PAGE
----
Three Ways to Reach Deeper this Earth Day
Each year on April 22, Earth Day is observed across the country to mark the anniversary of a modern environmental movement. Since the first ever Earth Day in 1970, Girl Scouts from all parts of America have participated in this day of action, conservation, and advocacy. For example, in the small community of Clearfield, PA, Girl Scouts dressed in their uniforms, took to the streets, and joined demonstrators with signs questioning America’s beauty and advocating for clean air. Even after Earth Day, this devoted group of girls dedicated 976 service hours over the course of nine months to clean up their local environment.
Since Girl Scouts’ founding in 1912—almost 60 years before Rachel Carson’s book Silent Spring sparked change across the nation—girls have been making the world a better place as part of a movement that emphasizes the outdoors and service. During World War II in the 1940s, Girl Scout troops ran Farm Aide projects and grew their own food in Victory Gardens to help conserve canned goods for troops. By the 1950s, Girl Scouts had begun significant national efforts to desegregate camps to experience the outdoors with all of their sisters. By the 1960s, membership approached 4 million Girl Scouts who were actively making the world a better place.
In the early 1970s, the Herford N. Elliott Charitable Trust was established with the goal to “instill in girls a lifelong commitment to the environment and wildlife conservation through hands-on experiences in nature, the outdoors, and their local and global communities.” The trust has since evolved to support the Elliott Wildlife Values Project (EWVP) and online and print program resources for Girl Scouts, including the It’s Your Planet: Love It! Journey series and environmental stewardship badges that unite girls around a common purpose: to take care of the planet on which we live.
Today’s Girl Scouts are leading movements that address both environmental and social issues, including advocating for climate change and climate justice. These sustainability initiatives have been built into the core values and mission of Girl Scouts—discuss them with your troop and decide how you’ll reach deeper this Earth Day!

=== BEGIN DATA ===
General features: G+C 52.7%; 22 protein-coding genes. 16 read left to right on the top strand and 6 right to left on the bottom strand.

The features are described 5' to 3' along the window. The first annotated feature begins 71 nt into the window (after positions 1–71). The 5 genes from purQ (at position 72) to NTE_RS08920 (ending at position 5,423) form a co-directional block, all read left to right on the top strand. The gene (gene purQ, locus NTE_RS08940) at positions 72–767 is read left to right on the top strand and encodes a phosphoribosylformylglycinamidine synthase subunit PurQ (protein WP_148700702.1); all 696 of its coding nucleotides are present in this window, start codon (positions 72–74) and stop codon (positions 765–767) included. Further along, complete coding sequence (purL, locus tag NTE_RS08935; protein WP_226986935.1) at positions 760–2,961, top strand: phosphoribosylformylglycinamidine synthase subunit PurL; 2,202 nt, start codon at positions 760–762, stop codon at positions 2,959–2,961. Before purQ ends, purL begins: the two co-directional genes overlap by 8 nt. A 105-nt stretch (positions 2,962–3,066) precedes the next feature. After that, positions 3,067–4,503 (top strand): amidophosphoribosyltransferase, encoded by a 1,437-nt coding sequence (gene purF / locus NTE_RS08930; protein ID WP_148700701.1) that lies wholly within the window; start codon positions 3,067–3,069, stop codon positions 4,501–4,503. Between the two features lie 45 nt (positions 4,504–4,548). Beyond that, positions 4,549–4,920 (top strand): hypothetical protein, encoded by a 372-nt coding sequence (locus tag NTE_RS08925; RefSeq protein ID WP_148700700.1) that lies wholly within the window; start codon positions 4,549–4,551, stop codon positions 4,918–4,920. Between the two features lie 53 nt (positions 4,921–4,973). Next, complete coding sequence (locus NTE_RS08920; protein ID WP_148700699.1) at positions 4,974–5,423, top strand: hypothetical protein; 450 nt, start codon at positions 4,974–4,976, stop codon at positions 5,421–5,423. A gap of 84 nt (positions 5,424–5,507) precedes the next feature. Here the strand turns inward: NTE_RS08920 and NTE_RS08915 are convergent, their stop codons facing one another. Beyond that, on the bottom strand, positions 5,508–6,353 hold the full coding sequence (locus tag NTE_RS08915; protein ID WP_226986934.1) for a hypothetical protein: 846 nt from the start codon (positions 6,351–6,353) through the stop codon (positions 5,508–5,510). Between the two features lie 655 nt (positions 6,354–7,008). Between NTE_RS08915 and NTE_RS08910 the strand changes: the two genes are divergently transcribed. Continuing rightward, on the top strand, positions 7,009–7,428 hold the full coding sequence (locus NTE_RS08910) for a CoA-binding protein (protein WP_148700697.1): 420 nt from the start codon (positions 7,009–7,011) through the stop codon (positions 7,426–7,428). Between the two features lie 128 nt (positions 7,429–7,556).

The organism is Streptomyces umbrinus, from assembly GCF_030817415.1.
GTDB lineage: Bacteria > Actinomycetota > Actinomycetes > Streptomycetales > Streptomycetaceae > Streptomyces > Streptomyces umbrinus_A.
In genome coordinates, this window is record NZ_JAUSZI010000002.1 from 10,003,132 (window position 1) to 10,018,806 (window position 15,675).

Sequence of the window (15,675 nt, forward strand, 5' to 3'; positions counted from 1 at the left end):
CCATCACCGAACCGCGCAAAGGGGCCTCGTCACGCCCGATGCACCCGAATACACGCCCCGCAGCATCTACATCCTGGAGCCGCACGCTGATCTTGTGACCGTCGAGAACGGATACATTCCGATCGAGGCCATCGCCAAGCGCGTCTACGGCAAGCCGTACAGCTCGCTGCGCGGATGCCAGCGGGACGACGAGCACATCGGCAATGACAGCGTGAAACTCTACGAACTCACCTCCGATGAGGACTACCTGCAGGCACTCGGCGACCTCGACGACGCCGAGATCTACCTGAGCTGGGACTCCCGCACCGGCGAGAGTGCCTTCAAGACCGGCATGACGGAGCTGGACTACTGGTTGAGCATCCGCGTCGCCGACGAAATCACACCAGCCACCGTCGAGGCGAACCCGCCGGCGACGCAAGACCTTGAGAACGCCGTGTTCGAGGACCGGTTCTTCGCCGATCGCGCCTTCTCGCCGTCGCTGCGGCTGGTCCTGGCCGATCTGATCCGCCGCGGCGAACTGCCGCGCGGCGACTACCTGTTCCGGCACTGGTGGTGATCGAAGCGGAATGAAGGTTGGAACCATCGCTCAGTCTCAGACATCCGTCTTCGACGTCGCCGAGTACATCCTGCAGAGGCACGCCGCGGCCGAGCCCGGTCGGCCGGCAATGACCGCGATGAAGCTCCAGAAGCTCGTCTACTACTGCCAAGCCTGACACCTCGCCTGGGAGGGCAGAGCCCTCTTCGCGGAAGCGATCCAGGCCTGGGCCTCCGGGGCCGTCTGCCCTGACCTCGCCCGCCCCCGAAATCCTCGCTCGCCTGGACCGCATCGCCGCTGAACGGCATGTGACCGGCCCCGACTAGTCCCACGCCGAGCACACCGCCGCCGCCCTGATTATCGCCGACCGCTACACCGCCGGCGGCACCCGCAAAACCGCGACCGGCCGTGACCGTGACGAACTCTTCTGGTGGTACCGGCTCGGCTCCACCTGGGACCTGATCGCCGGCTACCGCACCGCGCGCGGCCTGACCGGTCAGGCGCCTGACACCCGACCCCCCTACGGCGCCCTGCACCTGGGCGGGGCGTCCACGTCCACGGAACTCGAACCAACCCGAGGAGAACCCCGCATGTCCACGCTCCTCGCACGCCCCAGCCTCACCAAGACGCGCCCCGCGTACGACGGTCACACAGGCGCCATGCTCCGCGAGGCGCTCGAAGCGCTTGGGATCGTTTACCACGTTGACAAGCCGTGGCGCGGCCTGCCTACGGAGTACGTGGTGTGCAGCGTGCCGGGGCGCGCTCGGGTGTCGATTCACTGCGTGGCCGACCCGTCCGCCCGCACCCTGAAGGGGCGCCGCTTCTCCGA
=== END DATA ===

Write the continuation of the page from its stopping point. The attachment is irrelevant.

Need ideas to help you get started? Here are three activities your troop can do all year long:
Earn the Global Action Award
Help heal our world and create a better tomorrow for everyone! By learning more about sustainable development goals, connecting with others who care, and then taking action in your community and beyond, you and your girls can play an essential role in taking care of the planet for current and future generations. Learn more and download the guide today.
Earn the Legacy of Conservation Badge
Rachel Carson, author of Silent Spring, once said, “It is a wholesome and necessary thing for us to turn again to the earth.” Thanks to Girl Scouts of Western Pennsylvania, your troop can do just that! As girls work toward earning this badge, they will learn about Rachel Carson, her impact on the environmental movement, and work to make their own environment happy and healthy! Download the activity guide today.
Make the Girl Scout Tree Promise
Through the Girl Scout Tree Promise, members have pledged to take actions to address climate change by planting, protecting, and honoring trees to support wildlife conservation and ease the negative effects of climate change. Together, you and your troop can make the Tree Promise, embark on a commitment to make a positive impact on our planet, and contribute to the goal of collectively planting five million trees in five years. Learn more and download the guide today.
From planting trees and clearing wooded paths in the 1960s, contributing evergreens to the Utah National Guard Armory and helping restore biodiversity to the Hackensack River in the 1970s, to partnering with the U.S. Environmental Protection Agency (EPA) in 2020, environmental justice has always been at the heart of Girl Scouting. Let’s leave the world better than we found it by reaching deeper this Earth Day!
How is your troop celebrating Earth Day this year? Tell us at gswo.org/share.